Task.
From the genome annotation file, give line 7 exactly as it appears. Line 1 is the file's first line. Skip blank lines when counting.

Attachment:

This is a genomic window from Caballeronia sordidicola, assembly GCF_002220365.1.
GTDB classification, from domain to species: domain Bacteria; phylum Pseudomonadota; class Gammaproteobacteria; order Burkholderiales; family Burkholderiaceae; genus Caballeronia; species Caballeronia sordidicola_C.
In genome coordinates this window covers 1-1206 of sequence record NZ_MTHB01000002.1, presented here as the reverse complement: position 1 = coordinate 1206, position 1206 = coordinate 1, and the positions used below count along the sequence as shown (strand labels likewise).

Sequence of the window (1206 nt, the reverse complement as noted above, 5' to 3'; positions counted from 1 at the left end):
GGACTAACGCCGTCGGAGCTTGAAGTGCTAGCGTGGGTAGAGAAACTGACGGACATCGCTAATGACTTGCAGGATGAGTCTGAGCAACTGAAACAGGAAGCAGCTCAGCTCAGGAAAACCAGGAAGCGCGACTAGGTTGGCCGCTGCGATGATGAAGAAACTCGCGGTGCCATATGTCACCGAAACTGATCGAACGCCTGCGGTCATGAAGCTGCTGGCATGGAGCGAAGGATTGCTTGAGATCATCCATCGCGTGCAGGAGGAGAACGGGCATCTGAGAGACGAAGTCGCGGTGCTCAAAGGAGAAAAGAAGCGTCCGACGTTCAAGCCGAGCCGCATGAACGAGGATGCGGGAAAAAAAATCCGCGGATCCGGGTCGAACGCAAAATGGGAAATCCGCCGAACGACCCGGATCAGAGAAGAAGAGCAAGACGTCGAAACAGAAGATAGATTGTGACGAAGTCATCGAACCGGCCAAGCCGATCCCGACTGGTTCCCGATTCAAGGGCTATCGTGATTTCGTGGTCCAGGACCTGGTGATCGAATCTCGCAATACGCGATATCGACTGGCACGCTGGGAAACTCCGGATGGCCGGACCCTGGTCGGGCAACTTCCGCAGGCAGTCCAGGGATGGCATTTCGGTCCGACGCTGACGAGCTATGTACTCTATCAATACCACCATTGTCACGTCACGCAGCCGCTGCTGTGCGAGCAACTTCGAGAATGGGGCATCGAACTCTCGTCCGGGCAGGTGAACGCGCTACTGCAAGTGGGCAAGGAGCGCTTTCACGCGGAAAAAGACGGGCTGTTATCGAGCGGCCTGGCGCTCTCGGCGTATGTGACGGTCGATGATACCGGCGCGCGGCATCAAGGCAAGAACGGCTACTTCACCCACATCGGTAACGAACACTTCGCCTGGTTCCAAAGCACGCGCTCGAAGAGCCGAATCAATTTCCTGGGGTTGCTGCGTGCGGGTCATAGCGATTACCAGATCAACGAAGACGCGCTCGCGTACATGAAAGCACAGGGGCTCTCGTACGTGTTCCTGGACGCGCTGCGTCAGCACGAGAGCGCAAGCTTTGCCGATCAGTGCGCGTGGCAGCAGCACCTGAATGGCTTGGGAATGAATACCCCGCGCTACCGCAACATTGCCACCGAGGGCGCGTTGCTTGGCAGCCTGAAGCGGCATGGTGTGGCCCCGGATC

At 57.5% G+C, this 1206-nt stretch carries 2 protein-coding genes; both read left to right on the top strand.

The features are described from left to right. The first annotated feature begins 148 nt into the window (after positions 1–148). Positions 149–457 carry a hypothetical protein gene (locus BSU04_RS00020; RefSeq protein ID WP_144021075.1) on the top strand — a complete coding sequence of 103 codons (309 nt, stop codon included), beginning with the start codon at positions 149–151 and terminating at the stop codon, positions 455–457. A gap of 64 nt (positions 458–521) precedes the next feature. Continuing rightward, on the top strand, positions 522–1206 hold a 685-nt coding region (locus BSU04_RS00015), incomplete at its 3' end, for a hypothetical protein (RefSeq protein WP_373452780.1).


The features are described from left to right. The first annotated feature begins 148 nt into the window (after positions 1–148). Positions 149–457 carry a hypothetical protein gene (locus BSU04_RS00020; RefSeq protein ID WP_144021075.1) on the top strand — a complete coding sequence of 103 codons (309 nt, stop codon included), beginning with the start codon at positions 149–151 and terminating at the stop codon, positions 455–457. A gap of 64 nt (positions 458–521) precedes the next feature. Continuing rightward, on the top strand, positions 522–1206 hold a 685-nt coding region (locus BSU04_RS00015), incomplete at its 3' end, for a hypothetical protein (RefSeq protein WP_373452780.1).